Just like any offseason goes, it can become bland, slow, and seem never ending. Luckily we do our best to bring in new content and make football a part of your lives even in the month of April. Since draft talk can become overwhelming and you may find your brain turning into a dribbling pile of mush, I thought I'd mix things up.
If you're like me, then you love your team, you love the sport, and you can never get enough of it. But even the most dedicated followers don't know everything, which is why every week I'll be discussing a new topic. Whether it be a football term, a formation, a rule, or even a position - I'll try to go over all the details so that we are experts by the time the season begins. The first topic will be the 3-4 defense, fitting since the Cardinals run a 3-4.
The 3-4 defense was originally invented by Bud Wilkinson from the University of Oklahoma in the 1940s. Chuck Fairbanks learned the defense from Wilkinson and brought it to the NFL. Since then, it's spread like wild fire with many teams abandoning the 4-3 and changing to the 3-4 scheme. The 1971 Dolphins were the first team to win a Super Bowl with the 3-4 defense. As the 1990's passed, less teams used the scheme, as the NFL was a run-first league, requiring more down defensive lineman. Although during the last few seasons, more teams have made the switch due to the growing high-octane passing attacks. More on the different positions after the jump...
The 3-4 Positions
The term 3-4 stands for three defensive lineman and four linebackers, opposed to the traditional 4-3 defense. Most casual fans don't realize what defense the Cardinals run, let alone what position is most important. The center of the 3-4 defense revolves around the nose tackle. The nose tackle is alone in the middle of the defensive line and is responsible for occupying both A gaps by himself. Nose tackle and defensive tackle are not the same position. Nose tackles are usually built lower to the ground but must be heavy enough to draw the double team. A good nose tackle will contain the A gaps, draw the double team, and keep the offense from reaching the linebackers. Without a good nose tackle, the 3-4 defense will not work. There's been a lot of talk about potential draft pick Terrence Cody and if he'd fit in the 3-4. He's certainly big enough but his height could be a problem. He's claimed that he can draw triple teams and that he was the primary reason Rolando McClain was so successful in college - I guess we'll have to wait and see. Currently, Gabe Watson is the only nose tackle signed to the roster and he's recovering from a knee injury. Although many feel the Cardinals will draft a linebacker in the first round, defensive tackle could be a serious possibility.
The defensive ends are different then those in a 4-3 defense. Instead of being speed rushers off of the edge, they're responsible for occupying both the B and C gaps. 3-4 ends usually need to be bigger and heavier then traditional ends, which is why Calais Campbell and Darnell Dockett fit the scheme perfectly. They don't generally have a high number of sacks because they're drawing more attention from the offensive line.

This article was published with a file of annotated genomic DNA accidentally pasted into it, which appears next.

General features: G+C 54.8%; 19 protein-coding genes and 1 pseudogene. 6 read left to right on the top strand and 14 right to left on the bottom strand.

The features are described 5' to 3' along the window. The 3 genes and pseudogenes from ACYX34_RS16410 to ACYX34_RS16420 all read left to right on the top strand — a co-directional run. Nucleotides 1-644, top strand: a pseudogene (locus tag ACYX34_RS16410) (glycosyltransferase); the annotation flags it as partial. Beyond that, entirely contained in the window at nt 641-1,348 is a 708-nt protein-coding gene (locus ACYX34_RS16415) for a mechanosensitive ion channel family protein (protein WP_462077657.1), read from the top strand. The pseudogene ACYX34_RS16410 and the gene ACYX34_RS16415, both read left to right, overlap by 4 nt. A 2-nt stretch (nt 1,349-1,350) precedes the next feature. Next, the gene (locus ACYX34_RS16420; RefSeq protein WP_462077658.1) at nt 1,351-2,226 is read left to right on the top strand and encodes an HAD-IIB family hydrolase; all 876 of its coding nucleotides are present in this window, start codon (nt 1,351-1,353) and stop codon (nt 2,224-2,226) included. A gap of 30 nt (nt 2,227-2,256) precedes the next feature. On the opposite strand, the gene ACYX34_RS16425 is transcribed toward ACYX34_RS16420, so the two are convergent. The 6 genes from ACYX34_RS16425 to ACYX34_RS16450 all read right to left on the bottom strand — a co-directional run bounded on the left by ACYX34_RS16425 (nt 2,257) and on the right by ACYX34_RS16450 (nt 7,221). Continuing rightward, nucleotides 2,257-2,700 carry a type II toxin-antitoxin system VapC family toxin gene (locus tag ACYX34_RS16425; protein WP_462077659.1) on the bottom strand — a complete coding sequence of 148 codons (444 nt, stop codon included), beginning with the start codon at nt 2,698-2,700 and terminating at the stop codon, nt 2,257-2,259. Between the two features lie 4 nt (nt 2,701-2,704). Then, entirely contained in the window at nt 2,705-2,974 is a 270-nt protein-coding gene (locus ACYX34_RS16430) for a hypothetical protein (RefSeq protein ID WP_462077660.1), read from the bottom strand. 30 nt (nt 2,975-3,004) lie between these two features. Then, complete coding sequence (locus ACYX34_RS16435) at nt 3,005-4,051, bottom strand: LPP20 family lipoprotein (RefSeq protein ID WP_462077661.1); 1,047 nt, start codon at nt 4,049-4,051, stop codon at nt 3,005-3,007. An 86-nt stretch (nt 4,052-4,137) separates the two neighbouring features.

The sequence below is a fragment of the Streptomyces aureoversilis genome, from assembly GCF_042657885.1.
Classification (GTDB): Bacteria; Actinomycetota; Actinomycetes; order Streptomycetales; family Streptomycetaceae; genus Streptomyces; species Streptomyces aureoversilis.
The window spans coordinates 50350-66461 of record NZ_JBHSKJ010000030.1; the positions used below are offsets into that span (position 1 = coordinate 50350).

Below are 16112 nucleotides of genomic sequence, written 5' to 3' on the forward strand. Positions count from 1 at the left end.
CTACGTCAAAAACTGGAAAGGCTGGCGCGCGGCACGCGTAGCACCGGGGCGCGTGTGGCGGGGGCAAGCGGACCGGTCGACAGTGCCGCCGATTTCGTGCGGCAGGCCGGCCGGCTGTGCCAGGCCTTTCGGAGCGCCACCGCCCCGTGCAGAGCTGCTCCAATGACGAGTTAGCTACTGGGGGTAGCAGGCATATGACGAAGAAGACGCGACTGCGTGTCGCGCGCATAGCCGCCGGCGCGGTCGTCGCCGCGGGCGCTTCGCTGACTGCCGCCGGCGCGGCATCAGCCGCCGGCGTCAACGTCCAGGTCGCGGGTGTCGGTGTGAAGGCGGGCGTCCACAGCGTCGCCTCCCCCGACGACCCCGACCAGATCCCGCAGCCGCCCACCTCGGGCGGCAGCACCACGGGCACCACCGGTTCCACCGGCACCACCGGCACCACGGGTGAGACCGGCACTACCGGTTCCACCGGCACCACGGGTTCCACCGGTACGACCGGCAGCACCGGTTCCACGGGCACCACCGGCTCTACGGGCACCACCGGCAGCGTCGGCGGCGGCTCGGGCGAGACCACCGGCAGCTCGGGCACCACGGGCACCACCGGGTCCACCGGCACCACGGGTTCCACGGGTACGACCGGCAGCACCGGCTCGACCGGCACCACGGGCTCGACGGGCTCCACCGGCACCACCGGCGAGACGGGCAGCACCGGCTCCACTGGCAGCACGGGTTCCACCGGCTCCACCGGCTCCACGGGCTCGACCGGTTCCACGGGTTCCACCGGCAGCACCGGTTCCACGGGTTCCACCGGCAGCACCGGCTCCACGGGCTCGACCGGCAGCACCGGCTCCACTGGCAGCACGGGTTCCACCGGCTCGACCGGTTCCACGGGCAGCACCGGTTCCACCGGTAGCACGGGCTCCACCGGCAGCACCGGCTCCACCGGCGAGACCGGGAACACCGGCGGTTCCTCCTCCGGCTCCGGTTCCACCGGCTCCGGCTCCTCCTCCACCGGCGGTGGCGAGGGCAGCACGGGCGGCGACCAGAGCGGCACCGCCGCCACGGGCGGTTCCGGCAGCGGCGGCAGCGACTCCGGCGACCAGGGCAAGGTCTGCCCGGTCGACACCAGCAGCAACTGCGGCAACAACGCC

The linebackers are the bread and butter of the 3-4 defense. They consist of two outside linebackers and two inside. The first outside linebacker is the SAM, who lines up on the Strong side of the defense(the strong side is where the tight end usually lines up). The SAM must be stronger due to the added blocker/receiver in the tight end, but still must be able to rush the passer. The other outside 'backer is the JACK. The JACK lines up on the weak side(the side with no added blocker) and their primary job is to rush the passer. The inside linebacker that lines up closer to the strong side is the MIKE(It's MIKE because they're often called the middle linebacker). They handle more of the run defending duties. The other inside 'backer is the WILL, because they line up closer to the weak side. They must be quick and more athletic as they are used in open space more often.
The 3-4 is built to defend against the pass by adding the extra linebacker in coverage. Defensive coordinators have more options for rushing the passer since the linebackers can be interchanged and defensive ends can line up almost anywhere on the line. There are two things that will keep the scheme from working however: Poor play from the nose tackle and a non-existent pass rush from the linebackers. If the Cardinals can find a very good nose tackle and an efficient linebacker in the draft, they have the potential to have a very good 3-4 defense next season.
NFL Term of the Day: Stunt
- The act in which two defensive lineman cross paths in order to confuse both the quarterback and the offensive lineman and engage different blockers. During most stunts, one lineman will cross behind the other in order to go unblocked to the quarterback or the ball carrier.
If you have any requests on terms, schemes, formations, penalties, positions, or rules you'd like discussed, leave a comment below and I'll try to get to them as soon as I can.